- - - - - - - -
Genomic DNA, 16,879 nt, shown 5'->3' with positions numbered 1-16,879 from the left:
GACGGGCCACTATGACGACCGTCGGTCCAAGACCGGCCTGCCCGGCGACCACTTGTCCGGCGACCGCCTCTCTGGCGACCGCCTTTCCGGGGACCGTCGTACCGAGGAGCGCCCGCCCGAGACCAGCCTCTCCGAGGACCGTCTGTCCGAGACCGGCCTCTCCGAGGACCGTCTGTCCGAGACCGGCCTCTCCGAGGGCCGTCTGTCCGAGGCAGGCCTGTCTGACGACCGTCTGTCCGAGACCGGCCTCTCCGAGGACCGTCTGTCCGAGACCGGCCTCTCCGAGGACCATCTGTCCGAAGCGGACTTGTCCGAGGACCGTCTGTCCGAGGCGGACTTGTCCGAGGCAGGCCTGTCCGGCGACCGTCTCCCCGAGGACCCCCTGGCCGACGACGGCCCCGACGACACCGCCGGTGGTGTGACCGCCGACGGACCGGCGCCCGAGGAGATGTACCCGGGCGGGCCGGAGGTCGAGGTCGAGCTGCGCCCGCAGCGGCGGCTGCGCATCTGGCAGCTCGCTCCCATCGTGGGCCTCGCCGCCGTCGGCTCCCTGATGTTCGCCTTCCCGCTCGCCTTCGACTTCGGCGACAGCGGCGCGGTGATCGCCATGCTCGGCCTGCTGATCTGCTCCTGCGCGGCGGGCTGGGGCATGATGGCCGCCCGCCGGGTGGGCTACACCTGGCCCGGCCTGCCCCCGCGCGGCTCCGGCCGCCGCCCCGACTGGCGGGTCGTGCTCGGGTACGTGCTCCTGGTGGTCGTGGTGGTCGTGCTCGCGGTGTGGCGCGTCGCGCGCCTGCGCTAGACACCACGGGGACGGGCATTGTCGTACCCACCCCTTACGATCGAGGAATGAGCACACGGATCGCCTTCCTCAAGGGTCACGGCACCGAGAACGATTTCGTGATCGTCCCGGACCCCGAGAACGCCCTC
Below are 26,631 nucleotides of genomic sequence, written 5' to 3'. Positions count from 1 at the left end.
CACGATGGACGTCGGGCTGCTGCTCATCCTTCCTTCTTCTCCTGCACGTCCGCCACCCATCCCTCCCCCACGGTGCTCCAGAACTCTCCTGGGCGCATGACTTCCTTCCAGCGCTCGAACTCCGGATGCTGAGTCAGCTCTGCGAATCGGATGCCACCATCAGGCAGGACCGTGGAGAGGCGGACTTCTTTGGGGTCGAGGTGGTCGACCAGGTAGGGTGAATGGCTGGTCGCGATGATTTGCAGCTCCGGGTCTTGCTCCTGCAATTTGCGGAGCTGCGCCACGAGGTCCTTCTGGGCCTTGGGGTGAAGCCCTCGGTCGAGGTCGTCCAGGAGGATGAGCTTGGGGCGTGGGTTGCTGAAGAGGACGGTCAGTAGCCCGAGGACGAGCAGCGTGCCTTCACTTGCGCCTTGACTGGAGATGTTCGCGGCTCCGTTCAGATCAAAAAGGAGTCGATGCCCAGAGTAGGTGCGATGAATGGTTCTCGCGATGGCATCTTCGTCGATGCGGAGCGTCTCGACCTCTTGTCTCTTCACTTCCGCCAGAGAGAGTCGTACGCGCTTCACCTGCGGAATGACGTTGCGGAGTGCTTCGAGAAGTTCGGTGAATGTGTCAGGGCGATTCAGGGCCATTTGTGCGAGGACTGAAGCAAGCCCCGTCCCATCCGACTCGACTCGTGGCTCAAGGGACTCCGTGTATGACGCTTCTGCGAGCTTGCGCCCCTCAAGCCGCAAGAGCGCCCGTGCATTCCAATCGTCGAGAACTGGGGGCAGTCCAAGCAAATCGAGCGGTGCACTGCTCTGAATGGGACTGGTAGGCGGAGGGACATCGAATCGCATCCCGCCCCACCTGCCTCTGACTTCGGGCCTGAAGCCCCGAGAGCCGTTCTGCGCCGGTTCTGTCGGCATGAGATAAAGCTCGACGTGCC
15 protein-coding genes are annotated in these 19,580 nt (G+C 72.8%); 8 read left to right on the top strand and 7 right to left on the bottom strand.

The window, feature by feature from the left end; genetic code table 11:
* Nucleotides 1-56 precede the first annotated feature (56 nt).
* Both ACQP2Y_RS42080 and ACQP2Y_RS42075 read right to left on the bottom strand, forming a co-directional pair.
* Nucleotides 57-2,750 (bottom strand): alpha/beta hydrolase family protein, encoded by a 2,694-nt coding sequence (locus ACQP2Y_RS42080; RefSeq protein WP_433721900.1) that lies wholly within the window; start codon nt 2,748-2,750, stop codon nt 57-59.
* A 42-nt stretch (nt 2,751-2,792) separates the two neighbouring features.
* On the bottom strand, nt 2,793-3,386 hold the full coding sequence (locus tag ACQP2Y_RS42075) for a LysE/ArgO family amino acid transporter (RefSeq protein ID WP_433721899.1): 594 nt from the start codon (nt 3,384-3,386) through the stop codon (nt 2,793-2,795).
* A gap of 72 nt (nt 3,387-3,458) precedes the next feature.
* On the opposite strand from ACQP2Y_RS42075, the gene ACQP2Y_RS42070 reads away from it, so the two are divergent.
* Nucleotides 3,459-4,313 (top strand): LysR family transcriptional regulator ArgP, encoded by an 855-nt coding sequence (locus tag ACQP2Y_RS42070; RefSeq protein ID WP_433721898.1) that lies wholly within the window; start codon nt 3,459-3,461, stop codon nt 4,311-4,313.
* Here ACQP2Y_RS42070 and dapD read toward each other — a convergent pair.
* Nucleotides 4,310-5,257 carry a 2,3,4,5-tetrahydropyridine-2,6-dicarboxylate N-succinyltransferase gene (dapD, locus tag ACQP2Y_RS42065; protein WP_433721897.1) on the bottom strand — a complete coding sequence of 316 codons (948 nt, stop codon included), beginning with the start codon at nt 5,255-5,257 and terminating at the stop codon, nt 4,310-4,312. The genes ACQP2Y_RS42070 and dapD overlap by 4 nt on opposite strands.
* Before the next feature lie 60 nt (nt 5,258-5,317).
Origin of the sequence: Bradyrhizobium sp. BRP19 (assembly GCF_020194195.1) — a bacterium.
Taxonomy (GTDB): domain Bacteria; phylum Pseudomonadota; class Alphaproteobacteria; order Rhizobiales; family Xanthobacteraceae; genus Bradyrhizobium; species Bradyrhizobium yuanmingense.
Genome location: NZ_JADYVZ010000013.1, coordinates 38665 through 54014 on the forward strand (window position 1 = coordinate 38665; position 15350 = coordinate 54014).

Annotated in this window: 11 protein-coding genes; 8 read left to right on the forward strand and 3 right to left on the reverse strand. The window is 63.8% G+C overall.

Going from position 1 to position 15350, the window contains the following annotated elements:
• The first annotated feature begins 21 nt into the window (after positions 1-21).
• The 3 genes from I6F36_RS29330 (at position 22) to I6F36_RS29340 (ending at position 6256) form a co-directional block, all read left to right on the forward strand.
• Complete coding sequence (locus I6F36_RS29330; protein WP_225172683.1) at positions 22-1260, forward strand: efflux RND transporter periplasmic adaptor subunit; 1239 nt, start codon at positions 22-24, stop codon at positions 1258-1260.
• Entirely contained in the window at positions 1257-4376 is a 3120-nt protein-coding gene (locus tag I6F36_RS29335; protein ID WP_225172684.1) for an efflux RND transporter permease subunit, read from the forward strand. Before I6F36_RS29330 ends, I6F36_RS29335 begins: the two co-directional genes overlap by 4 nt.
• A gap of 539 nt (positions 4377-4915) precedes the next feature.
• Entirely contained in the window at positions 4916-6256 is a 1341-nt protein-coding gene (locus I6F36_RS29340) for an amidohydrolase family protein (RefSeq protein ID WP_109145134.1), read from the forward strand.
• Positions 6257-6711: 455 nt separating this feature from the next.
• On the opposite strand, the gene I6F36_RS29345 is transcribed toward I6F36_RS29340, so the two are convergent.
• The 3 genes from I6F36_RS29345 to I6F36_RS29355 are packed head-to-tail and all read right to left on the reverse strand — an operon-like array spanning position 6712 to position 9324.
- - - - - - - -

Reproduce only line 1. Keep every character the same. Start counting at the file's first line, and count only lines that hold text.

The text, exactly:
Genomic DNA, 16,879 nt, shown 5'->3' with positions numbered 1-16,879 from the left: